The World of Nineteenth Century Mental Health Care
Author: Mark Stevens
Publisher: Pen and Sword
Life in the Victorian Asylum reconstructs the lost world of the nineteenth century public asylums. This fresh take on the history of mental health reveals why county asylums were built, the sort of people they housed and the treatments they received, as well as the enduring legacy of these remarkable institutions.Mark Stevens, the best-selling author of Broadmoor Revealed, is a professional archivist and expert on asylum records. In this book, he delves into Victorian mental health archives to recreate the experience of entering an asylum and being treated there, perhaps for a lifetime. Praise for Broadmoor Revealed'Superb,' Family Tree magazine'Detailed and thoughtful,' Times Literary Supplement'Paints a fascinating picture,' Who Do You Think You Are? Magazine
The Victorian lunatic asylum has a special place in history. Dreaded and reviled by many, these nineteenth-century buildings provide a unique window on how the Victorians housed and treated the mentally ill. Despite initially good intentions, they became warehouses for society's outcasts at a time when cures were far fewer than hoped for. Isolated, hidden in the countryside and surrounded by high walls, they were eventually distributed throughout Britain, the Empire, the Continent and North America, with 120 or so in England and Wales alone. Now the memory of them is fading, and many of the buildings have gone or are threatened. Most have been closed as hospitals since the 1980s and either been demolished or turned into prestigious private apartments, their original use largely forgotten. Their memory deserves rehabilitation as a fascinating part of Victorian life that survived into modern times. In The Victorian Asylum, Sarah Rutherford gives an insight into their history, their often imposing architecture, and their later decline, and brings to life these haunting buildings, some of which still survive today.
This book is open access under a CC BY 4.0 license. This book explores how the body was investigated in the late nineteenth-century asylum in Britain. As more and more Victorian asylum doctors looked to the bodily fabric to reveal the ‘truth’ of mental disease, a whole host of techniques and technologies were brought to bear upon the patient's body. These practices encompassed the clinical and the pathological, from testing the patient's reflexes to dissecting the brain. Investigating the Body in the Victorian Asylum takes a unique approach to the topic, conducting a chapter-by-chapter dissection of the body. It considers how asylum doctors viewed and investigated the skin, muscles, bones, brain, and bodily fluids. The book demonstrates the importance of the body in nineteenth-century psychiatry as well as how the asylum functioned as a site of research, and will be of value to historians of psychiatry, the body, and scientific practice.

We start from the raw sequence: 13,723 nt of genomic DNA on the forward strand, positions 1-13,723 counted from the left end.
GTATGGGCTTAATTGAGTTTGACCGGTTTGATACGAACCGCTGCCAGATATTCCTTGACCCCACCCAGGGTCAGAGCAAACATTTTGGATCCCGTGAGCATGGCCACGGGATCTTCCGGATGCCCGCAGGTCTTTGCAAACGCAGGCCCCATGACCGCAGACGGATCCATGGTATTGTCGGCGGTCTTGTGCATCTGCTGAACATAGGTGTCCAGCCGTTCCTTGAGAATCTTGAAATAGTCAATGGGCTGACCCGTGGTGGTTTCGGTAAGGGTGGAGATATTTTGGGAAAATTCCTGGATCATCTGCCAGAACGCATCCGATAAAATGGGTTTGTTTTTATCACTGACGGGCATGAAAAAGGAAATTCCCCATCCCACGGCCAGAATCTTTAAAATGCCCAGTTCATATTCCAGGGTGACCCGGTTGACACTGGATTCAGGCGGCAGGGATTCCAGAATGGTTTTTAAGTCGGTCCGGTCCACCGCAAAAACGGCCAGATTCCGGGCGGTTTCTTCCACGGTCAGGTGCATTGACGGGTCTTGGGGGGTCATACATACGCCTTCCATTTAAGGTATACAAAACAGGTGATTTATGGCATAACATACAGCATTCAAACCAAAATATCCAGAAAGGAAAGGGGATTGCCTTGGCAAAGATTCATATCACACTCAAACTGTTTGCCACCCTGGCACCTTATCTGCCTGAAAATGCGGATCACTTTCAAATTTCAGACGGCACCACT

Women, Religion and Mental Illness in the Victorian Asylum
Author: Diana Peschier
Publisher: Bloomsbury Publishing
How did the Victorians view mental illness? After discovering the case-notes of women in Victorian asylums, Diana Peschier reveals how mental illness was recorded by both medical practitioners and in the popular literature of the era, and why madness became so closely associated with femininity. Her research reveals the plight of women incarcerated in 19th century asylums, how they became patients, and the ways they were perceived by their family, medical professionals, society and by themselves.
Fair Mile was more than just a psychiatric hospital; it was an example of a nationwide network of "pauper lunatic asylums," born of responsible Victorian legislation and compassion for the disadvantaged. It was a secure home to many of its patients and staff, and the community within its walls became an integral part of Cholsey, touching almost every household in the area. Drawing on county records, first-hand accounts, and archive photographs, Fair Mile Hospital describes the ethos of the Victorian asylum builders and the development of the facility that treated thousands of patients over four generations. Relating changes in practice and personnel, and the difficulties of two world wars, this is a unique account of a hospital that did its utmost for those in its care.
Victorian Asylum and School for the Blind (MELBOURNE)
International Perspectives on Self-destruction in the Modern World
Author: John C. Weaver
Publisher: University of Toronto Press
This interdisciplinary collection of essays assembles historians, health economists, anthropologists, and sociologists, who examine the history of suicide from a variety of approaches to provide crucial insight into how suicide differs across nations, cultures, and time periods.
The Companion to the Victorian Novel provides contextual and critical information about the entire range of British fiction published between 1837 and 1901. Provides contextual and critical information about the entire range of British fiction published during the Victorian period. Explains issues such as Victorian religions, class structure, and Darwinism to those who are unfamiliar with them. Comprises original, accessible chapters written by renowned and emerging scholars in the field of Victorian studies. Ideal for students and researchers seeking up-to-the-minute coverage of contexts and trends, or as a starting point for a survey course.
The nineteenth-century asylum was the scene of both terrible abuses and significant advancements in treatment and care. The essays in this collection look at the asylum from the perspective of the place itself – its architecture, funding and purpose – and at the experience of those who were sent there.